A Syracuse University researcher is part of a team studying ice storms with a very unique experiment.

Charles Driscoll and other scientists are creating their own ice storms in a basketball court size section of the White Mountain National Forest in New Hampshire.

“These just happen, it’s very difficult to prepare for this so we wanted to try and do an experiment looking at the effects of ice storms under controlled conditions.”  Driscoll tells NewsChannel 9.

The researchers for the second straight year hauled their equipment out to a section of forest set aside for science experiments.

It has to be below 20 degrees for a few days in a row and then using fire houses and stream water they below their own version of precipitation into the canopy creating different icing conditions.

Driscoll says, “It’s unbelievable to see this going on and all the damage that’s occurring right before your eyes.  It’s quite a remarkable occurrence.”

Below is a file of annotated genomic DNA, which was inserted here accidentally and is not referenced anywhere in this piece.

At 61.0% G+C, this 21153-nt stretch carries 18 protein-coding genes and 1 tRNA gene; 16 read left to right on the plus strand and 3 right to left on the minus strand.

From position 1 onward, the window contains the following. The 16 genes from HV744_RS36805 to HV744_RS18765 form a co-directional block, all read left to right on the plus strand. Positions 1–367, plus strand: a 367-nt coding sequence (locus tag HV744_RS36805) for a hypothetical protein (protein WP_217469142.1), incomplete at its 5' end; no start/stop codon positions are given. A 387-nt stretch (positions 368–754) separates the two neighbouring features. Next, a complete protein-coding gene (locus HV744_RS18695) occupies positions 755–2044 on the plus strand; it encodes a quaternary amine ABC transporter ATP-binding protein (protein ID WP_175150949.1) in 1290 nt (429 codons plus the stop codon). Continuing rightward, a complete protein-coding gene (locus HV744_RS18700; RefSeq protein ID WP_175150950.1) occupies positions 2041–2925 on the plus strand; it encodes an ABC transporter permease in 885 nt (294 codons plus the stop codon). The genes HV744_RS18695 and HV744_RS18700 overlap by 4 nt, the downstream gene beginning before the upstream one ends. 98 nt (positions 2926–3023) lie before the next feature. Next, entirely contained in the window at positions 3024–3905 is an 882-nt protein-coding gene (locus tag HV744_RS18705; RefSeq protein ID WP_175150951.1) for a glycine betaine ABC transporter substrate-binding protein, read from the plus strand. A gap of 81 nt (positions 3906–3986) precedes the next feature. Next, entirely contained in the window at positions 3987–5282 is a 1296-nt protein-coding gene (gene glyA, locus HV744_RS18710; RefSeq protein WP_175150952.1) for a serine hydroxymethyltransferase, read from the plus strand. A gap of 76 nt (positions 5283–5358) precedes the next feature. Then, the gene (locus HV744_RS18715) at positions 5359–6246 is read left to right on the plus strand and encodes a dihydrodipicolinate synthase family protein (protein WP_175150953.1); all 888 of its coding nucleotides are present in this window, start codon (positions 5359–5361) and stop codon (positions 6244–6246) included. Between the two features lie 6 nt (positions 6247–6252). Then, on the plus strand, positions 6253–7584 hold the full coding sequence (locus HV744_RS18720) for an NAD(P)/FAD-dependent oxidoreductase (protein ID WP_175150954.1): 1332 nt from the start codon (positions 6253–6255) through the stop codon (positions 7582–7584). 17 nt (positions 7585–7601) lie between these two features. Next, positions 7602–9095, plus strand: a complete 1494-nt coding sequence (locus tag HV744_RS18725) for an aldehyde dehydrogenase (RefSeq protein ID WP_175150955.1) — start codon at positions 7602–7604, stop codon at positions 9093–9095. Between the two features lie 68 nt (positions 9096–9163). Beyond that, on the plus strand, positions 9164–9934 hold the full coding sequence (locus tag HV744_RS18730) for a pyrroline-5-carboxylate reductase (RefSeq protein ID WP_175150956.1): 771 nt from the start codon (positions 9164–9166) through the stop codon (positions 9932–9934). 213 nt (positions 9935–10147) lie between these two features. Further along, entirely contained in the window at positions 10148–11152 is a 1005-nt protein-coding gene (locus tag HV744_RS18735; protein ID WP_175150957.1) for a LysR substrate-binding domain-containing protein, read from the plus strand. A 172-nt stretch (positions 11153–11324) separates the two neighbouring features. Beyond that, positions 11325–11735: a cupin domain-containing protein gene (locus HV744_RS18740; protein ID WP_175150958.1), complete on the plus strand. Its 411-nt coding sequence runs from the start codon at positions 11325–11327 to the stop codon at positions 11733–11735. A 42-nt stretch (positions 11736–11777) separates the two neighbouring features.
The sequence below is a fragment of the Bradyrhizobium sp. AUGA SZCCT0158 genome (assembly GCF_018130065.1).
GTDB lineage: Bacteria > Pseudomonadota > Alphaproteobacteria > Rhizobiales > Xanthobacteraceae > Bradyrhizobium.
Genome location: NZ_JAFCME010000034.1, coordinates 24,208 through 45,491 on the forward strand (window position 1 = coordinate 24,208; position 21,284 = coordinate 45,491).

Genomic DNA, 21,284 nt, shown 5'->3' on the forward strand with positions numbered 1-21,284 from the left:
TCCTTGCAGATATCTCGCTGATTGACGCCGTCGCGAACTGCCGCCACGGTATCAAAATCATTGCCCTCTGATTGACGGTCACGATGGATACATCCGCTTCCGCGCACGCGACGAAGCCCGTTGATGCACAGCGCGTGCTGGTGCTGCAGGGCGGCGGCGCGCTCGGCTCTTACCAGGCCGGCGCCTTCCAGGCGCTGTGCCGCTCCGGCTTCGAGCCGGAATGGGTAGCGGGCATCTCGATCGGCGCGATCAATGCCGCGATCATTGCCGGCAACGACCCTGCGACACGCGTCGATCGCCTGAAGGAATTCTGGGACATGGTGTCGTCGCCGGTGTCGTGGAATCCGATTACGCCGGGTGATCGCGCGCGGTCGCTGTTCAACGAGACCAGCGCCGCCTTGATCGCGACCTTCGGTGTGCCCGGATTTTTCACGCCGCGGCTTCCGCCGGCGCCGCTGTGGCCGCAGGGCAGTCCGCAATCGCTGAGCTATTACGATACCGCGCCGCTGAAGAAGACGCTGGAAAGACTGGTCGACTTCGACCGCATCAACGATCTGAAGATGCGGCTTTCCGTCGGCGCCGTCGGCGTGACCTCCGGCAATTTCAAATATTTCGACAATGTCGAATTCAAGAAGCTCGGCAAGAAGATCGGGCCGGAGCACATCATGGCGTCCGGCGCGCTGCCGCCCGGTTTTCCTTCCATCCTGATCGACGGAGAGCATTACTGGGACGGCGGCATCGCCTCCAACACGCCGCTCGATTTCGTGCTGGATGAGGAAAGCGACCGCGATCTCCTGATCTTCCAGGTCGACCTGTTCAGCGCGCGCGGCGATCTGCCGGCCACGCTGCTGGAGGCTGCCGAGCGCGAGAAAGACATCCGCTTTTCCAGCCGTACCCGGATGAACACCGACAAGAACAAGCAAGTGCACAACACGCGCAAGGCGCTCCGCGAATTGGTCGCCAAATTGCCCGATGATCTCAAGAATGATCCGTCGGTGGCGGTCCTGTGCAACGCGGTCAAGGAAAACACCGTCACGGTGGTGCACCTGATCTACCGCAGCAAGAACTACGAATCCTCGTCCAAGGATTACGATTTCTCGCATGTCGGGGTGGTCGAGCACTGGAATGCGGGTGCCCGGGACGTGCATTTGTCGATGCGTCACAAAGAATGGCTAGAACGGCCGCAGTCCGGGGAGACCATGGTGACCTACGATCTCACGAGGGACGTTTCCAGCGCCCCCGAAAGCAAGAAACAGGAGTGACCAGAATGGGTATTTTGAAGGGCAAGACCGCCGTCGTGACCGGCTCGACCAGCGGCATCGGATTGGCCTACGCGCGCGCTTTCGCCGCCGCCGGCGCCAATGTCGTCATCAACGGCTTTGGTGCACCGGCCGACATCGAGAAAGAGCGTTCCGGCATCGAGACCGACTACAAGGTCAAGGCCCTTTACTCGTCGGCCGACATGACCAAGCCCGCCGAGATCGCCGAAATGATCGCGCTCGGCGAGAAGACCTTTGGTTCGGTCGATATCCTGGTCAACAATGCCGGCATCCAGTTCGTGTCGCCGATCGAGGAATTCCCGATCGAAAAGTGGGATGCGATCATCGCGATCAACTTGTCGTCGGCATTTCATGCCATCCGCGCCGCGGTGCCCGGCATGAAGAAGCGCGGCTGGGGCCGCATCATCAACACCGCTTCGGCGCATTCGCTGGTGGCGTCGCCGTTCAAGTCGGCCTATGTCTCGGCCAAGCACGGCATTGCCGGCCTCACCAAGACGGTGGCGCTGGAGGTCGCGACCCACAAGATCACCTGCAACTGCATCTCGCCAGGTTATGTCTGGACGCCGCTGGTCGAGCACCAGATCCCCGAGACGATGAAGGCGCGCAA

They’re looking at level of damage to different varieties of trees they tested last year to investigate the impact of multiple impacts.

The data they collect can help them examine not only the damage to trees but impact to wildlife and the atmosphere.

Driscoll says, “There’s an ice belt that runs from Texas up to New England and on into Canada and the projections under climate change is that these events are thought to be coming more frequent.”

The National Science Foundation grant will allow them to continue this study for at least another few years.